In 2015, no musician accomplished more than Iron Maiden’s Bruce Dickinson. The singer enjoyed success in a host of areas. Early in the year, his cancer battle made headlines, but he eventually beat cancer and was able to return to music. There was also a variety of aviation triumphs both in hobby and profession, the tremendous efforts of Maiden’s 16th studio album, The Book of Souls, along with the announcement of an autobiography as well as Bruce making headway on another solo album.

The year started off on considerably shaky ground in February when the announcement that the seemingly ageless — save for a head of grey hair — and possibly immortal Bruce Dickinson was diagnosed with cancer. While fans exclaimed that cancer would be no match for the god-like singer, the bravado served as a cover-up for something we all knew deep down could send our hero to the same fate as others we once spoke of in the same breath of physical immortality.

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The cancer had struck in a most inopportune place: the tongue of one of metal’s most battle-tested singers. One month after being given the “all-clear” from doctors in May, it was revealed that Dickinson actually had two tumors: one on his tongue and another on his lymph node. In an exclusive interview (seen below), the Iron Maiden frontman told us he was painfully aware of his situation when the band was recording The Book of Souls (more on the album later), but he soldiered on knowing there was a chance this could be the last time he ever got to sing. Following the recording, a doctor inspected the visibly protruding lumps and the diagnosis ensued.

While the world waited for Bruce to return to his “usual indefatigable levels of fitness before going out on the road,” he kept busy with his passion for aviation. In June, he turned his focus towards launching his own airline under his aircraft maintenance business, Cardiff Aviation. Talking about his newest business venture, Dickinson stated, “If you are looking to establish an airline, we will do all of the procurement, technical execution and administration on your behalf. We can give you a one-stop ‘airline in a box’ — all you need to do is sell the tickets, and we’ll do the rest.”

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Biding time before the September release of The Book of Souls, the singer’s love affair with flying met at a cross-section between hobby, business and Iron Maiden in August. Taking a joy-flight on his personal Fokker triplane, Dickinson ran low on fuel and diverted his course to make an emergency landing at the Royal Air Force Halton in Buckinghamshire, England. The RAF applauded his decision-making, stating, “To see such a well-regarded pilot, and world-renowned rock singer, make this decision is great for our student pilots to see. It makes them realize that anyone can find themselves low on fuel due to unforeseen circumstances and that the right decision is to divert.”

Later in the month, Bruce opened a pop-up shop in London in collaboration with Aeris Aviation at the famous Harrods department store. The reason? To sell a $3 million Eclipse 550 private jet. Speaking more about the aircraft, he stated, “The market for it to reach its full potential is enormous. There are no other twin engine jets that can come close to the Eclipse in terms of cost and economy and, with a range in excess of 1000nm, it is ideal for Europe. It is great to fly and I am excited by the future for this remarkable aircraft.”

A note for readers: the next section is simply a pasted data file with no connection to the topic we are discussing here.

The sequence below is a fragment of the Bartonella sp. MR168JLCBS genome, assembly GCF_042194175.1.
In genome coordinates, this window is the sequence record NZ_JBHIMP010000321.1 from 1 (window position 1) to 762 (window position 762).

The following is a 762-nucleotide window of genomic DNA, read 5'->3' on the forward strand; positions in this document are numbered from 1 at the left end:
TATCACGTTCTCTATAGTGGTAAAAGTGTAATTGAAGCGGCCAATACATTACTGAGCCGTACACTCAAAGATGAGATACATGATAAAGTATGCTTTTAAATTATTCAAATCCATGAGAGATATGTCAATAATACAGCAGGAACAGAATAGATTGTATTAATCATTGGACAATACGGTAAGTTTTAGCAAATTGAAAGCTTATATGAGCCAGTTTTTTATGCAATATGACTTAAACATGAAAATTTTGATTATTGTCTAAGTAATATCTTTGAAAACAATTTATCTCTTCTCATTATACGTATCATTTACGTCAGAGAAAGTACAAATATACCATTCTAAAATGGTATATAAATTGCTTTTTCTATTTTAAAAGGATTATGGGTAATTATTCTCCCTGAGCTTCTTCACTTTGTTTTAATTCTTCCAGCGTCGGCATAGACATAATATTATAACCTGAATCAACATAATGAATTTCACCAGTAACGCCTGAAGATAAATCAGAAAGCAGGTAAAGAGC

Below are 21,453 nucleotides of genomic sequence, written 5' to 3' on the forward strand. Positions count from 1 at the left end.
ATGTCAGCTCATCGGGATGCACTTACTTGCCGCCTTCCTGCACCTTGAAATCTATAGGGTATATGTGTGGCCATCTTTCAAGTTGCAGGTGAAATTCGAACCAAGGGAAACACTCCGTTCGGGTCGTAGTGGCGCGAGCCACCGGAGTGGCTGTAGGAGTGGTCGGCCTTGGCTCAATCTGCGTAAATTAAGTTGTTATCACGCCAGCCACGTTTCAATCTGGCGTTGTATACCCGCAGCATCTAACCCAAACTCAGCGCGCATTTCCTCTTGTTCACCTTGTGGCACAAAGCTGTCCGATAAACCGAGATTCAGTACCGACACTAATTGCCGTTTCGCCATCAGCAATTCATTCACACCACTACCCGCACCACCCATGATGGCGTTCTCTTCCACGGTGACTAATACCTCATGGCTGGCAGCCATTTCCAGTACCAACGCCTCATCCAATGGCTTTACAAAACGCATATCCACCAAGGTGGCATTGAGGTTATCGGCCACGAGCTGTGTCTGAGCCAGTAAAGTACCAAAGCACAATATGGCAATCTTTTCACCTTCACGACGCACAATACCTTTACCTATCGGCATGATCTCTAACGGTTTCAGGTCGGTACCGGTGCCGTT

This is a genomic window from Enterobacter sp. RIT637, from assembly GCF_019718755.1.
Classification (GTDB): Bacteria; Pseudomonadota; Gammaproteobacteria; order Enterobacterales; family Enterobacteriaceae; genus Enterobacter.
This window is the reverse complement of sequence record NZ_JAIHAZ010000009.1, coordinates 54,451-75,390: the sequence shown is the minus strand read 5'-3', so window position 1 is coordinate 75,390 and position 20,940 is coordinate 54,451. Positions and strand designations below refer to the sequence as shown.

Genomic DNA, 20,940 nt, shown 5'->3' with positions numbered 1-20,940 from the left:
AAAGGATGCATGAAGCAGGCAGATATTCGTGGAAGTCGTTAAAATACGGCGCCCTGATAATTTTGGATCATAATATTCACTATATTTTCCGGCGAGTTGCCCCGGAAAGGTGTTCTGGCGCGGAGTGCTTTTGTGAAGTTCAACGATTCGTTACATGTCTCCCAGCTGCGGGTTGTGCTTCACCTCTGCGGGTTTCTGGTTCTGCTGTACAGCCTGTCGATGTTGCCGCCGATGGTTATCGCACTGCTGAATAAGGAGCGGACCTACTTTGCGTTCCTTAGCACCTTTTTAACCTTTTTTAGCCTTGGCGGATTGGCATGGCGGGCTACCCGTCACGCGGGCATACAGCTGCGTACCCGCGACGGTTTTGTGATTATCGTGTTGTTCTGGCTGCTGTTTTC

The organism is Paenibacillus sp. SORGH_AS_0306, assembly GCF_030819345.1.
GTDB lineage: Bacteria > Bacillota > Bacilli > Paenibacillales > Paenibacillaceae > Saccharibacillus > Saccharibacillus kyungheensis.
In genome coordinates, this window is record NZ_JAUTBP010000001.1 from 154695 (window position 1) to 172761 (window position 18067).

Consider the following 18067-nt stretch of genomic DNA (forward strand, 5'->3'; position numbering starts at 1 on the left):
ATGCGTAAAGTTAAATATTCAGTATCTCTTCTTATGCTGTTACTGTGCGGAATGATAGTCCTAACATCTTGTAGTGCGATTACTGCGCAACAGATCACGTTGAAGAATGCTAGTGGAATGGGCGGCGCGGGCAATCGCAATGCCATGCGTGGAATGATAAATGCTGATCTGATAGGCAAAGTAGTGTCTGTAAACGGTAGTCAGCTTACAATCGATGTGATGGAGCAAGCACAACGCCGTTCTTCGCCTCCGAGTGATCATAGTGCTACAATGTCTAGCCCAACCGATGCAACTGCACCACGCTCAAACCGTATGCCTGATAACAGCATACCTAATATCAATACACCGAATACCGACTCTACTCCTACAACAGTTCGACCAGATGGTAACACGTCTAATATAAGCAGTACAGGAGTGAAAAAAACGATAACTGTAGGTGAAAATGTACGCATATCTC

The Eclipse 550 is the same type of jet Dickinson piloted on Iron Maiden’s last three tours before they made the decision to upgrade Ed Force One to a jumbo jet in late August. The plane, twice as large and three times the size of the Boeing 757, will make its maiden Maiden voyage on the band’s 2016 world tour. At the time of the announcement, Bruce was still undergoing training to attain his license to pilot the new touring aircraft.

Sept. 4 marked the release of the double album, The Book of Souls, ending a five-year drought between Iron Maiden albums. The wait was well worth it as fans were treated to another stellar effort from the British sextet. Steve Harris had sung the praises of Dickinson’s efforts earlier in the year and deservedly so. Venturing into the back half of his 50s and with two yet-to-be diagnosed tumors to contend with, the singer pulled off one of the most impressive performances of his studio career. Co-authoring the songs “Speed of Light” and “Death or Glory” with guitarist Adrian Smith, the duo laid their collective fingerprints down together for the first time since 1984.

Bookending the album are two tracks penned exclusively by Dickinson. The album opener “If Eternity Should Fail” was originally intended to appear on his next solo album, but, with some convincing, it landed on The Book of Souls. Closing the record was the song that forced a double album. The epic, 18-minute “Empire of the Clouds” features four movements, all lead by a gorgeous piano melody. Despite self-admittedly being a “terrible piano player,” Dickinson displayed his remarkable talents as a songwriter as well as showcasing his propensity for brilliant storytelling complete with his signature operatic vocal style.

With another acclaimed Iron Maiden album under his belt, the frontman announced two more endeavors. Long overdue was the news that Dickinson will be writing an autobiography, tentatively targeting a fall 2017 release. On the musical side, he announced he has about half of a new solo album written, which will be the first since 2005’s Tyranny of Souls. With a pending world tour in 2016, Iron Maiden’s ‘air-raid siren’ shows no signs of slowing down, which is what makes him Loudwire’s 2015 Artist of the Year.

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